Reviewer Adam Woog looks at Seattle writer Robin Oliveira’s engrossing “Winter Sisters” and Karen Cleveland’s swift and sure-footed debut, “Need to Know.”

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Two books featuring strong, compassionate female protagonists feature in this week’s selection of crime fiction.

Seattle writer Robin Oliveira’s engrossing “Winter Sisters” (Viking, 416 pp., $27) is being marketed as a thriller, and (like any good story) has a mystery at its core.

But it’s really much more: a meaty historical novel that sensitively addresses issues — among them gender equality, the rights of minors, corruption and child abuse — that plague us even today.

Set in upstate New York in the 1870s, it’s a sequel to Oliveira’s “My Name is Mary Sutter” (though it works fine as a stand-alone). Sutter is a physician in the days when a “lady doctor” was often treated with suspicion and/or scorn.

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A devastating whiteout blizzard has led to the deaths of a couple and the disappearance of their two young daughters, Emma and Claire. For weeks the authorities, along with Sutter and her physician husband, search in vain.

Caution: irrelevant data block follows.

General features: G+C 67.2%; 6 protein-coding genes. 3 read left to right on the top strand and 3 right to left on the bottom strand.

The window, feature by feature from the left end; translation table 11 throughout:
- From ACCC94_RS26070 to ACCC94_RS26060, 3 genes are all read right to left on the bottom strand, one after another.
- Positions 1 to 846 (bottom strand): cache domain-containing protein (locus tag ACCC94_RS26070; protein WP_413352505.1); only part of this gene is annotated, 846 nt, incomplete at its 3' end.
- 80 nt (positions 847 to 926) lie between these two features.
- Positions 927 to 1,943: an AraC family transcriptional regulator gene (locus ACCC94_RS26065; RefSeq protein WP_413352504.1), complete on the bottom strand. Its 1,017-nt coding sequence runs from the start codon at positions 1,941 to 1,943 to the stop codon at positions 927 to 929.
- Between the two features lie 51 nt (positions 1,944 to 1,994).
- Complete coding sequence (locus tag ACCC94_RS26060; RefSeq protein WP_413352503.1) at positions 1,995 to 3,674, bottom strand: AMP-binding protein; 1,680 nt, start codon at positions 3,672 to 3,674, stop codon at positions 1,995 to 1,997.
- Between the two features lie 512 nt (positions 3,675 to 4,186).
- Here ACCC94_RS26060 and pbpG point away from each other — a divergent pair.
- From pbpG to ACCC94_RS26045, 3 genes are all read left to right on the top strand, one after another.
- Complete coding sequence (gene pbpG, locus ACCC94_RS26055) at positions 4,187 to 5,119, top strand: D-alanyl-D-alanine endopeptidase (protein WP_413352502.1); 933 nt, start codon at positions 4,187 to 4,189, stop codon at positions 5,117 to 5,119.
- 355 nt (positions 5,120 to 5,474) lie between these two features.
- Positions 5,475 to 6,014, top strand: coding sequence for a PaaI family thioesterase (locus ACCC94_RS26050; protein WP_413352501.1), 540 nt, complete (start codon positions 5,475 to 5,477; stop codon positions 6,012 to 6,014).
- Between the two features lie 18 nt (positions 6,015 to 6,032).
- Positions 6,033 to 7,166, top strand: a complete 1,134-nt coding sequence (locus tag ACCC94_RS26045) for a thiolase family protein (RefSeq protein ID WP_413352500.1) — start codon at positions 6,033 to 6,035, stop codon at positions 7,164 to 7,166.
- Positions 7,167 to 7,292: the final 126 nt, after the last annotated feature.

Then the traumatized girls reappear on the doctors’ doorstep, telling a tale of imprisonment and abuse. A shocking fact — that the age of consent for females then was only 10 — is among the circumstances leading to an electrifying courtroom drama.

Robin Oliveira will read from and sign “Winter Sisters” at 7 p.m. Tuesday, Feb. 27, at Elliott Bay Book Company, 1521 10th Ave., Seattle (206-624-6600 or; and at 7 p.m. Wednesday, Feb. 28, at Third Place Books, 17171 Bothell Way N.E., Lake Forest Park (206-366-3333 or

Karen Cleveland’s “Need to Know” (Ballantine, 304 pp., $26) is a swift and sure-footed debut about a CIA analyst torn between family and country. (Cleveland is herself a former CIA analyst.)

Four kids, a loving husband, a nice house, a meaningful job tracking Russian sleeper agents — Vivian is doing well. Until, that is, she stumbles on the fact that her husband has since childhood been … well, a Russian sleeper agent.

And so she goes through the looking glass. Matt insists, now that his cover is blown, that Vivian out him. But whose side is he on? How much of what he’s told her all these years was a lie? As a professional, she’s obliged to expose him — but as a mom and wife the road is hardly clear.

The theme of patriotism versus family love — everyday domestic life rubbing up against the drama of espionage — keeps the story moving steadily toward a surprising (if open-ended and not entirely plausible) conclusion.